We had lunch together and then walked through an industrial, “Mad Max” part of Chelsea (we even saw a big flashy motorcycle!), on the way to a gallery where I left them both to go back to work. (Alas, duty called.) I showed them one of my good graffiti streets and the Starrett-Lehigh Building on 11th Avenue. I wish we’d had time to spend the whole day together, but I’m sure now that we’ve made contact, that opportunity will eventually come. We're blog kin, after all!
Wednesday, June 6, 2007
Continuing on the recent "view from my window" theme, here's my view of the Empire State Building. I took this at dusk two nights ago. I especially like the nights when the ESB is lit with white lights - the colors change constantly, depending on the season and holidays, but I go for the simplicity of white. It's very Grace Kelly/Audrey Hepburn, as opposed to the colored lights, which are kind of Stella Stevens.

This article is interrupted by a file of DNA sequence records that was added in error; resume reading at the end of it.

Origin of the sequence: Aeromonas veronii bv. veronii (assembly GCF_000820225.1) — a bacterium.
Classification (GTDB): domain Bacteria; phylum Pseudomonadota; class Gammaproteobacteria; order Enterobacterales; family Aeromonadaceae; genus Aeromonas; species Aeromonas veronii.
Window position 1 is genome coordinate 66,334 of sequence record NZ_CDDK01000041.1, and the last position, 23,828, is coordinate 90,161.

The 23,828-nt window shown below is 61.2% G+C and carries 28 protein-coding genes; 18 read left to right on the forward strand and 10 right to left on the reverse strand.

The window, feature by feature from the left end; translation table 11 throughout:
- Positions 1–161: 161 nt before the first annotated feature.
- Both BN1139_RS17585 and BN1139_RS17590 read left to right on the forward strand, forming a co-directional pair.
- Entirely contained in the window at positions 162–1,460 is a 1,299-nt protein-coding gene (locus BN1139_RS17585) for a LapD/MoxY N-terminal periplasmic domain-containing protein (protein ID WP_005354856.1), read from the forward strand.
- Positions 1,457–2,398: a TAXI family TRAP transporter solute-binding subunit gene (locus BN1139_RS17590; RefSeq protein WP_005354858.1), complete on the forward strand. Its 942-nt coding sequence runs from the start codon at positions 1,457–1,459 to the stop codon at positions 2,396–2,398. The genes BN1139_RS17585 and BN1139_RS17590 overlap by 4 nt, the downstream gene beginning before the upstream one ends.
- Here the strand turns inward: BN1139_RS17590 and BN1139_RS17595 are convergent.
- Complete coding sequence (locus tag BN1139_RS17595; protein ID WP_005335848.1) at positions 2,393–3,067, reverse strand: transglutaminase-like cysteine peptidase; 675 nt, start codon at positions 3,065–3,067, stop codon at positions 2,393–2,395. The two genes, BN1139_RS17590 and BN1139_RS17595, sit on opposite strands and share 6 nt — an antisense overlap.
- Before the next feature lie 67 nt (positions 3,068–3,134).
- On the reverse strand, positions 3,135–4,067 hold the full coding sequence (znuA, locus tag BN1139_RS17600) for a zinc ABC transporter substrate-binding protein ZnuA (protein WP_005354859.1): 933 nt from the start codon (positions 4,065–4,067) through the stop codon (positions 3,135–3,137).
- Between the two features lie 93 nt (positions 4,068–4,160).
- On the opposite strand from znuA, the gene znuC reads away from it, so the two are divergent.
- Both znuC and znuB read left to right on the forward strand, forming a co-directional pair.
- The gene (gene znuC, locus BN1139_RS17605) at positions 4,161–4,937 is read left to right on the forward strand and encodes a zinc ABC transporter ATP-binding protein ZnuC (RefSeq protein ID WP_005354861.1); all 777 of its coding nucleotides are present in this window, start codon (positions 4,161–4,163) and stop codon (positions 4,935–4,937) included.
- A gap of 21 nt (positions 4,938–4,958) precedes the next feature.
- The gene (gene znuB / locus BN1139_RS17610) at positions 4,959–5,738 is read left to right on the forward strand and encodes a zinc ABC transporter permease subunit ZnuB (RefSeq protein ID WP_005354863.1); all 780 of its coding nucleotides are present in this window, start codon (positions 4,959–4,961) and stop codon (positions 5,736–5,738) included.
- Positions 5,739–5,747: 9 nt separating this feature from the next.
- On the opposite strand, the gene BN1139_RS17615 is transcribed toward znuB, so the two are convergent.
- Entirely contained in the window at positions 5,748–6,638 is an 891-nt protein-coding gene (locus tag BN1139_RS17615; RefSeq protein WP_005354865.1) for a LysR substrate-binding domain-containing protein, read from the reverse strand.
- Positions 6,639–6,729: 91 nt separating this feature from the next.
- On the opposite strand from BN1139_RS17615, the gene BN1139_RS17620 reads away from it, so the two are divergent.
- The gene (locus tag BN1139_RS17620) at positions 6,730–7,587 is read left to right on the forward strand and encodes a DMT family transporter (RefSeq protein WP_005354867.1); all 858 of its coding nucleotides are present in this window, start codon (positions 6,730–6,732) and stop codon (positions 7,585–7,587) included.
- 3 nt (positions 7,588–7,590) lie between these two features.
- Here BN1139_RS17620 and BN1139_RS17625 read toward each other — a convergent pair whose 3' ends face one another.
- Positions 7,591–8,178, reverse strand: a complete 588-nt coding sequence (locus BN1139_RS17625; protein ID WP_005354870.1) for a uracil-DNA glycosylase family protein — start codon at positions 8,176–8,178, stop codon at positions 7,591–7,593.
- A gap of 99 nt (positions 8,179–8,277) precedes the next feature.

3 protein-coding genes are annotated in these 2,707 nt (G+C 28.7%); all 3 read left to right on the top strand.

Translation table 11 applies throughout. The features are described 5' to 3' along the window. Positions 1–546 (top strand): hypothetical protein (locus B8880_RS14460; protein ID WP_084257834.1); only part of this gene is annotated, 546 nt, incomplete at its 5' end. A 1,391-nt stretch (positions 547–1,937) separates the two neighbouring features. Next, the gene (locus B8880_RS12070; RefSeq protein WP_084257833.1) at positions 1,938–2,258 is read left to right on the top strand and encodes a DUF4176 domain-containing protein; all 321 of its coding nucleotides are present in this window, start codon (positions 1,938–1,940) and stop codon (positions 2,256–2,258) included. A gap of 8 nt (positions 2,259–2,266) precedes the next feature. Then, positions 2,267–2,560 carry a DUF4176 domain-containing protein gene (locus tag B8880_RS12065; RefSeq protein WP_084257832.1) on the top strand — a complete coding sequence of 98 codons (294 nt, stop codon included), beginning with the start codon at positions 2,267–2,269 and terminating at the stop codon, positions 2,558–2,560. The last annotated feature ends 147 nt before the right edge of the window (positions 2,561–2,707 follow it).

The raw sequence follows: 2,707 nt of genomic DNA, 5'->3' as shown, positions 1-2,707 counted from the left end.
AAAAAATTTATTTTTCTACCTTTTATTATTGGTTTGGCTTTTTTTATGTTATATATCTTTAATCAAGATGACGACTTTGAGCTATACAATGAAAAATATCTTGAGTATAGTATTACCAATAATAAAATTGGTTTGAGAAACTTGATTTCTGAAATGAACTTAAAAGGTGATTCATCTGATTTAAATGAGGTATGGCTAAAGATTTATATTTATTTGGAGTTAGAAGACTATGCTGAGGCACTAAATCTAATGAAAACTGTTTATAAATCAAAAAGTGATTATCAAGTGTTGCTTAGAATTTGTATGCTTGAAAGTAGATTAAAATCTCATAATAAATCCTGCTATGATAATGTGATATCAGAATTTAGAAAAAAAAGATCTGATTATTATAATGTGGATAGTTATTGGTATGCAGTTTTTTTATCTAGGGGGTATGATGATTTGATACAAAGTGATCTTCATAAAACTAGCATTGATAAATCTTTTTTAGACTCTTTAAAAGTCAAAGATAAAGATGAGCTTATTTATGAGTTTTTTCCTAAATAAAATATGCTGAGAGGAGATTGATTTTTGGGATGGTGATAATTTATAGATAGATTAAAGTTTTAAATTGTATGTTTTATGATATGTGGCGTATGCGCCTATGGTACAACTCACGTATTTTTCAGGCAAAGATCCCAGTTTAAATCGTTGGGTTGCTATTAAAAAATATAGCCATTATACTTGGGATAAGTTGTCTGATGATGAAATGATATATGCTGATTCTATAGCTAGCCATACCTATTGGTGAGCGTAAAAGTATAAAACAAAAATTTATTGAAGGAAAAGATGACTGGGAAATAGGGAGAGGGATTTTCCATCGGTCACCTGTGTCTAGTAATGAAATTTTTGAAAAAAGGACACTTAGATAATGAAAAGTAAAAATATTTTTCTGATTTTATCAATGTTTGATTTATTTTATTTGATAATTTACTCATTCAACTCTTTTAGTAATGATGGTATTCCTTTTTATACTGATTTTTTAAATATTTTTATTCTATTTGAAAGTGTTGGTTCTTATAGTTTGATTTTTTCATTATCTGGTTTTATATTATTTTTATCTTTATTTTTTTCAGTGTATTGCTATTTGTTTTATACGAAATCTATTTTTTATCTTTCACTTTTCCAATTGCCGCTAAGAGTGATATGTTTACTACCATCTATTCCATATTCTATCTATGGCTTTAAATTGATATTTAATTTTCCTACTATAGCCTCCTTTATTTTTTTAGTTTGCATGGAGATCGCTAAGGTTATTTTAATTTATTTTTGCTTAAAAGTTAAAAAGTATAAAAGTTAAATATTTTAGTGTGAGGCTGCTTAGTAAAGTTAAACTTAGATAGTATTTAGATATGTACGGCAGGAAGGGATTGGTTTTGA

Most neighborhoods in New York City have very distinct identities. My neighborhood, on the other hand, is kind of an in-between zone. I've mentioned before that the AIA Guide to New York architecture calles my neighborhood Rose Hill, but that's an old historic name that I never hear anyone actually use.
It's sometimes called Murray Hill, but most people think of Murray Hill proper as the area of stately townhouses a few blocks north. My street is just a little more earthy than much of Murray Hill proper. (But as a coworker once told me, "When you sell your apartment, it's Murray Hill.")
I think we should call ourselves "SoMuHi," for South Murray Hill. Rolls right off the tongue, doesn't it?
Tuesday, June 5, 2007
As I was walking around in Brooklyn I passed this house, with this little vase sitting on the windowsill outside. I was impressed that someone could leave something like this outside without it being stolen. Of course, who knows if it's still there!
Saw an interesting movie over the weekend: "Paprika," an animated Japanese film. I've been into some Japanese animation - including nearly all of Hayao Miyazaki's movies - since I saw "Spirited Away" several years ago. "Paprika" was different - flashier and faster paced than Miyazaki, and not entirely coherent - but it was visually beautiful. The Japanese really take animation to new levels of sophistication.